Druidry


Stonehenge inner circle tour

Stonehenge inner circle tour

Heading to London this summer?  Yeah, so is everyone else. This week, Jaunted’s London embed, Lilit Marcus, will share some definite destinations for getting out of town and out of the crowds.
If you can make it through a visit to Stonehenge without making a Spinal Tap joke, you’re a better person than I am. The stone formation, built by Druids during the Bronze Age, is still one of the world’s great wonders as well as a UNESCO World Heritage site. That said, it’s also kind of in the middle of nowhere. Though there are plans to build a more convenient rail route out to Stonehenge, currently the only way to get there is by car. There are several tour companies who will take you there and back from London and it’s also quite common to combine this with a trip to Bath, which is the route I took.

Because most of us have seen pop culture references to Stonehenge, the expectation is that the mysterious rocks are huge and majestic. It’s not huge, but it’s definitely still majestic. The series of stones was believed to be a burial ground (human bones have been found there) but there are plenty of other theories, namely that the location of the stones helped to determine the calendar because of the way the light fell during different times of the year.

You can’t get up close to the stones anymore(thanks, all those people who thought it was cool to try and carve your initials into the side), but there’s plenty of beautiful countryside around the site and plenty of opportunities for unobstructed photos. There’s a very good audio tour included with the price of admission, and history buffs will like the opportunity to listen to extra sections or get additional information on their favorite topics. (Also, literature majors will appreciate the shoutout to Tess of the D’Urbervilles, which has a scene set at Stonehenge.)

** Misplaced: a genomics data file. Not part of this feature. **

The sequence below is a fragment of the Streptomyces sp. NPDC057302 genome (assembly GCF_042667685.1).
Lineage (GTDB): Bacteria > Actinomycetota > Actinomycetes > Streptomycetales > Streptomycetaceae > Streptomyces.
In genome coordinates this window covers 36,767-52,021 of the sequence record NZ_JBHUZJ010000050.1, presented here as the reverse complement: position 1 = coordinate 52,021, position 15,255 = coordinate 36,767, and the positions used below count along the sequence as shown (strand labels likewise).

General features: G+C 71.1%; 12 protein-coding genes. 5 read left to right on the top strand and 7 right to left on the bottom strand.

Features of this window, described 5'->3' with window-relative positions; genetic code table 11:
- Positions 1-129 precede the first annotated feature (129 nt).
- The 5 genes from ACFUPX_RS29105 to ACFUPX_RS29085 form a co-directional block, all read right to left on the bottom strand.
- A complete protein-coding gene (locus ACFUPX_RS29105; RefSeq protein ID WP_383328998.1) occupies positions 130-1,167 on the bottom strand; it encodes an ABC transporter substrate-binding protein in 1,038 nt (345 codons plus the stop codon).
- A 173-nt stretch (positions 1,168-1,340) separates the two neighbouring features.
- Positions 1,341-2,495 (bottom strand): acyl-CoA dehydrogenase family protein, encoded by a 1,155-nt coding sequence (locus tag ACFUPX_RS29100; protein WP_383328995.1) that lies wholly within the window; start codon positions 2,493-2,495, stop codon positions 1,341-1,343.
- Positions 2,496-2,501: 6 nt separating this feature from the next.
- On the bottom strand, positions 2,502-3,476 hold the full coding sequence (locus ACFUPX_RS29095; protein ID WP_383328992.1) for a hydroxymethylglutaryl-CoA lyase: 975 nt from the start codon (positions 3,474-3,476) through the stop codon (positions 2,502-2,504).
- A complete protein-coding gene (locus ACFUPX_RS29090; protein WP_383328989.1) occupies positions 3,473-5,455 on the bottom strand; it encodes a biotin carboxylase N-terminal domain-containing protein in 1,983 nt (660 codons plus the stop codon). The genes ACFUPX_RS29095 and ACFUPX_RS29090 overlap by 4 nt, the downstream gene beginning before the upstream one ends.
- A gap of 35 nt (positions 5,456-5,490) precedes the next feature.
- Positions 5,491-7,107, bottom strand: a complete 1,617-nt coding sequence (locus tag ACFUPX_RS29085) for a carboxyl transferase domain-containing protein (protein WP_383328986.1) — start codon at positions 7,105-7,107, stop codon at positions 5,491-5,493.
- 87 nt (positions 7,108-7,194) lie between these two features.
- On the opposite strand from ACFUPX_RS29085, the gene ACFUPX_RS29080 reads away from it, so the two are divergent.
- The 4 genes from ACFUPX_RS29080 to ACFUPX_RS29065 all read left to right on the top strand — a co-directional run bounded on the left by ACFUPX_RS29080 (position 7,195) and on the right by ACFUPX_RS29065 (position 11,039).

Once you’ve fully circled the formation and gotten the necessary Facebook photos in front of the Heel Stone, there’s not much else to do but check out the gift shop and cafes.The shop includes specific Stonehenge gear like books, magnets, and even lollipops (they’re blackurrant flavored), as well as Englishy treats like knit blankets and boxes of tea. Getting a history rundown and a stuffed Wilshire sheep in one quick jaunt seems like a pretty good deal, and you can be back in London before dinnertime.

Article source: http://www.jaunted.com

It is still possilbe to get inside the Stones if you book one of our exclusive Stonehenge private access tours:
http://www.StonehengeTours.com

The Stonehenge Tour Company

We go back in time to rediscover the true spirit of Druidism.

To most of us the Druids conjure up images of a mysterious, religious sect wearing strange robes and conducting archaic ceremonies out in the open air

Druids at Stonehenge
Stonehenge has special significance to DruiInside Out takes a look inside the secret world of the Druids. We go back in time to rediscover the true spirit of DruidismTo most of us the Druids conjure up images of a mysterious, religious sect wearing strange robes and conducting archaic ceremonies out in the open air.

The problem is that they’re a secretive bunch. They don’t write down their ideas nor do they have a Holy Book.

Inside Out met a family whose mum became a Druid and looks at how it changed her and her familiy’s lives.

A family story

Zoe Brice know better than anyone about having a Druid in the family. Zoe is 28 years old, and by day she works as a housing officer for a local council.

She and her half brother and sister were brought up by her dad after her mum walked out on the family and became a traveller.